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Suicide prevention online course coming to the University of Iowa

IOWA CITY, Iowa (KWWL) — By the first week of March, counseling services at the University of Iowa already saw more students this school year than the entire previous school year.

“In the last four years, we have almost doubled the size of this agency, and it’s still not enough,” University Counseling Service Director, Barry Schreier, said.

Soon, a suicide prevention course will be required for all first-year and transfer students at Iowa, as students look to expand their mental health services.

This week, student government voted to add the course, while also taking steps to add more employees to the counseling department.

Like too many, University of Iowa student Amber Crow knows the heartache of suicide.

“When I was in high school, one of my friends died by suicide.  So it was something that has impacted me,” she said.

Now, a senior at the university, Crow said that impact followed her like a dark cloud. In her time on campus, she’s advocated for mental health awareness and support.

Crow serves on the student government’s Health and Safety Committee as co-chair, where she sponsored two legislative bills to expand services on campus. The first was to add the suicide prevention course.

“It’s very much so an avatar that goes through and has those real-life conversations. It helps you practice what to say, what not to say, and what resources exist on our campus,” Crow said.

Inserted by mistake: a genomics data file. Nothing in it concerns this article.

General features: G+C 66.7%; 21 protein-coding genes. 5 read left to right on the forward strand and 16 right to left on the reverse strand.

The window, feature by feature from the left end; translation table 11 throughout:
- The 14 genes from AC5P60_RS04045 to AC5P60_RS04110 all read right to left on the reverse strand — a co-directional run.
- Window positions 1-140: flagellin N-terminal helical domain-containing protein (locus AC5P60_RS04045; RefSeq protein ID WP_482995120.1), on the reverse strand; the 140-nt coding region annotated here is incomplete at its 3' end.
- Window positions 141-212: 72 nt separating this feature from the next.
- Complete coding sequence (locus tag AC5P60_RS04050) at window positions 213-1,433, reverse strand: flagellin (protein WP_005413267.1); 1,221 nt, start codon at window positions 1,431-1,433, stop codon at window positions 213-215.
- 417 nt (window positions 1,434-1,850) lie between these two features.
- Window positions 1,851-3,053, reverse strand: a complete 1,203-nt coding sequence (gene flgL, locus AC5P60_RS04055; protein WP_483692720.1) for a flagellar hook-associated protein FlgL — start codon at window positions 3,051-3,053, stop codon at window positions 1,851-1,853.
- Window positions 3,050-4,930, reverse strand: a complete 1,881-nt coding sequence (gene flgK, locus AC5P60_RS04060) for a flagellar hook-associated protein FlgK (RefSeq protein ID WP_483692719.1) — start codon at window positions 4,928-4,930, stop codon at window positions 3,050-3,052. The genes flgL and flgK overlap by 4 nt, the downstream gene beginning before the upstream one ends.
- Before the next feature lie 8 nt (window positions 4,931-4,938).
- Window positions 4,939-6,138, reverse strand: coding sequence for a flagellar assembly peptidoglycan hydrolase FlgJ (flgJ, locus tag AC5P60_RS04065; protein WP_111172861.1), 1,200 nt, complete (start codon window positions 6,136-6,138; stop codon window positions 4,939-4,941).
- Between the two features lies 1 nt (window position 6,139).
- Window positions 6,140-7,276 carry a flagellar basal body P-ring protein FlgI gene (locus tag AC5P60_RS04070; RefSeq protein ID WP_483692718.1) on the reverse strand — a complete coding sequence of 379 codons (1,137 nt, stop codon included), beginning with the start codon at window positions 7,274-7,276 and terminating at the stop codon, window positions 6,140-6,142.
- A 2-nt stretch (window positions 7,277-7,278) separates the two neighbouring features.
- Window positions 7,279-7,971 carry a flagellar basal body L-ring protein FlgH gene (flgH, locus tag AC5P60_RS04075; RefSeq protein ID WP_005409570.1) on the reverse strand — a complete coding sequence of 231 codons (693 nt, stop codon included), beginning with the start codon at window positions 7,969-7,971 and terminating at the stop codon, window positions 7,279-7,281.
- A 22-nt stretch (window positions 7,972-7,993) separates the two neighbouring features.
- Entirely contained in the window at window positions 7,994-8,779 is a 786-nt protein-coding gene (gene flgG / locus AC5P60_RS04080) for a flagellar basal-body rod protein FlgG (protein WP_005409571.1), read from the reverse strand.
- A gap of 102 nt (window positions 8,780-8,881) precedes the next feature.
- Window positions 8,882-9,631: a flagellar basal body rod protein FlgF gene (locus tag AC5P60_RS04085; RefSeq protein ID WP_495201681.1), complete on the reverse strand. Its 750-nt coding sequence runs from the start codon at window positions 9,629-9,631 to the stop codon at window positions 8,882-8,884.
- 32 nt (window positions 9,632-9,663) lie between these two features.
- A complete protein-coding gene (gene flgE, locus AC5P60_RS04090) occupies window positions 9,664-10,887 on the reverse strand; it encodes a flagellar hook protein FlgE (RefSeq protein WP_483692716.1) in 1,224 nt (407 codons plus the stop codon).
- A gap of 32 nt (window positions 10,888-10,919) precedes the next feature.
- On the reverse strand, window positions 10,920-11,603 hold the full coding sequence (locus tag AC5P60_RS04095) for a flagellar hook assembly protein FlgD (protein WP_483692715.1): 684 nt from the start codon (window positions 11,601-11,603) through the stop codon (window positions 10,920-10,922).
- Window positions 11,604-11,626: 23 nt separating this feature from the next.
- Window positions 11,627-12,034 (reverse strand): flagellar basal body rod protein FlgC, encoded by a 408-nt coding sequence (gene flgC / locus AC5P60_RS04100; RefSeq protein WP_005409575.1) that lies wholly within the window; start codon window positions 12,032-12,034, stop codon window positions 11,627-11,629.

Schreier said the course will teach students how to recognize, question and talk about suicide.

“It’s not only for me to be watching out for you but it’s also training for me to watch out for me,” he said.

According to Schreier, 60 percent of students that will act on suicide, talk to a friend about it first. He said 15 percent of them that attempt it will have talked to a school counselor.

“That’s why it’s important to train our first-line of responders, which is my roommate, my friends, staff, faculty, advisors and RAs,” he said. “This training will allow us to distribute common messaging and encouragement to engage in suicide prevention.”

Schreier also said that, with the students that leave the university early, the number one reason they hear is mental health.

“I hope that students are able to seek help. I hope the reasons why we’re not retaining students become other reasons because it’s heartbreaking.  And I hope we normalize the conversation because, again, this is so much bigger than the University of Iowa,” Crow said.

The second bill Crow sponsored, that was voted on and passed, was an increase to the annual mental health fee for students by $2 per semester. Pending the approval by the Iowa Board of Regents, it would raise the annual fee from $12.50 to $16.50.

That increase will go to help counseling services hire the university’s second caseworker for the campus and another staffer who can focus on suicide prevention. The caseworker will also work with the Dean of Students to help students having a crisis.

Student government committed $5,000 to cover the fees for introducing the course.

The pilot version of this new course will start in the fall before going campus-wide in the spring of 2020.

Jalyn Souchek


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